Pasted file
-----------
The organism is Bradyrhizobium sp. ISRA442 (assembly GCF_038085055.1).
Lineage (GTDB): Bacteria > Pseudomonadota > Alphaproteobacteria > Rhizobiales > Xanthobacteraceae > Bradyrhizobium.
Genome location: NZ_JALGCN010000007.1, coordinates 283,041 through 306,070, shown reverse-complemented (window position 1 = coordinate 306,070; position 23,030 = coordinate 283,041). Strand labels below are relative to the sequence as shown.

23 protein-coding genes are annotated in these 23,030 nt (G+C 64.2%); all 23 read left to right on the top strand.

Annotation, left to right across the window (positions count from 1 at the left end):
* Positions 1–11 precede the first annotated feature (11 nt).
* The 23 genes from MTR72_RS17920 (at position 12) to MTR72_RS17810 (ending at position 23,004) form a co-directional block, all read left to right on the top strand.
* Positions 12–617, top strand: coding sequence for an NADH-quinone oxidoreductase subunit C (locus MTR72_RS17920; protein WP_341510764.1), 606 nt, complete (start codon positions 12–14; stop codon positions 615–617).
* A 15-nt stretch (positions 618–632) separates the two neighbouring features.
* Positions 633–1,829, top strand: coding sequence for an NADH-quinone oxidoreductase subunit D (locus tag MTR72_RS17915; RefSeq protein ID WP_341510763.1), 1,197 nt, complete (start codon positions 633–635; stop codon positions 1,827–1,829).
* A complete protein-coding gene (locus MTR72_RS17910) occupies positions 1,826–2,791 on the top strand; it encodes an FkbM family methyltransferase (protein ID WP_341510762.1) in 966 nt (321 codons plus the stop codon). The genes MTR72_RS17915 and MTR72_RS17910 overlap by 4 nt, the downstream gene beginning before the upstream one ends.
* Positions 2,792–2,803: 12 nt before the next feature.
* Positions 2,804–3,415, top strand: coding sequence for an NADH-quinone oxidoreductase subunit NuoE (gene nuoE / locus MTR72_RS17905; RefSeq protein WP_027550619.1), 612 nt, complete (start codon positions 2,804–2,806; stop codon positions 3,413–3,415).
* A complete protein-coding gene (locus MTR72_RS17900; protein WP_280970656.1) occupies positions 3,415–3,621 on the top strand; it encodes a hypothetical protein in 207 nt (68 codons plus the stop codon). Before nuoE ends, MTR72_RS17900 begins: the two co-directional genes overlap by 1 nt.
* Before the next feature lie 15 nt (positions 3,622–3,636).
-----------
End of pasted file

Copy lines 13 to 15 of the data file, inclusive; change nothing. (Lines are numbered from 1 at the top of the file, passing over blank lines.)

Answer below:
* Positions 2,804–3,415, top strand: coding sequence for an NADH-quinone oxidoreductase subunit NuoE (gene nuoE / locus MTR72_RS17905; RefSeq protein WP_027550619.1), 612 nt, complete (start codon positions 2,804–2,806; stop codon positions 3,413–3,415).
* A complete protein-coding gene (locus MTR72_RS17900; protein WP_280970656.1) occupies positions 3,415–3,621 on the top strand; it encodes a hypothetical protein in 207 nt (68 codons plus the stop codon). Before nuoE ends, MTR72_RS17900 begins: the two co-directional genes overlap by 1 nt.
* Before the next feature lie 15 nt (positions 3,622–3,636).